“Need we be surprised that St. Augustine often assures us that the whole Christian life is but one long, continual tending of our hearts towards that eternal justice for which we sigh here below? Our only happiness consists in ever thirsting for it, and this thirst is in itself a prayer; consequently if we always desire this justice, we pray always. Do not think it necessary to pronounce a great many words and to struggle much with one’s self in order to pray. To pray is to ask God that his will may be done, to form some good desire, to raise the heart to God, to long for the riches he promises us, to sigh over our miseries and the danger we are in of displeasing him by violating His holy law. Now this requires neither science nor method nor reasoning; one can pray without any distinct thought; no head-work is necessary; only a moment of time and a loving effusion of the heart are needed; and even this moment may be simultaneously occupied with something else, for so great is God’s condescension to our weakness that he permits us to divide it when necessary between him and creatures. Yes, during this moment you can continue what you were doing: it is sufficient to offer to God your most ordinary occupations, or to perform them with the general intention of glorifying him. This is the continual prayer required by St. Paul ... thought by many devout persons to be impracticable, but in reality very easy for those who know that the best of all prayers is to do everything with a pure intention, and frequently to renew the desire to perform all our actions for God and in accordance with his divine will.”—Fénelon.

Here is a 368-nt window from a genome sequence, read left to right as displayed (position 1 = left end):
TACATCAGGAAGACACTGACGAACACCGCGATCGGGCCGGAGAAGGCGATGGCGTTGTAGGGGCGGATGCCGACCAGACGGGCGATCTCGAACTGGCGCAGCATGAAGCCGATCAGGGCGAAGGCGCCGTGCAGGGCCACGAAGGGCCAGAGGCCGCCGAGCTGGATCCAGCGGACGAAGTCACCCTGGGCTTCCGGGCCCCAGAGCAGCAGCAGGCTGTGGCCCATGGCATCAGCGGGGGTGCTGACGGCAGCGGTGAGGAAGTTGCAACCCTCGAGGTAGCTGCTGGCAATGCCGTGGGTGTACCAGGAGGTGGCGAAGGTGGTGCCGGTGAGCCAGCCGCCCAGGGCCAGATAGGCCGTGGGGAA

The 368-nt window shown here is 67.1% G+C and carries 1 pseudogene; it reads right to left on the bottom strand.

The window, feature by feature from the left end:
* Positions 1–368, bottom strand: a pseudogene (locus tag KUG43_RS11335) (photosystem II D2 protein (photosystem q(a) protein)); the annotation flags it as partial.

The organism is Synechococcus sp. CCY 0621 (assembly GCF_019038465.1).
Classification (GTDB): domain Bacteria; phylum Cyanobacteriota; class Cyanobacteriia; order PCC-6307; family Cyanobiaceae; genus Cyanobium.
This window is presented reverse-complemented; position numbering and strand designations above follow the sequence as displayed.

15. You should never omit or neglect the duties of your state of life in order to say certain self-imposed prayers. These duties are a substitute for prayers and are equally efficacious, St. Thomas teaches, for obtaining the graces you stand in need of and which are promised to those who ask them properly. It is even more meritorious to perform some work for the love of God, to whom we offer it, than merely to raise the soul to Him by actual prayer.
“Every person is bound to observe strictly the duties of his particular calling. Whoever fails to do this, although he should raise the dead to life, is guilty of sin and should the sin be grave deserves damnation if he die therein. For example, bishops are obliged to make a visitation of their diocese in order to console and instruct their flock and to rectify whatever may be amiss. If I, a bishop, neglect this duty I shall be lost even though I spend my entire time in prayer and fast all my life.”—St. Francis de Sales.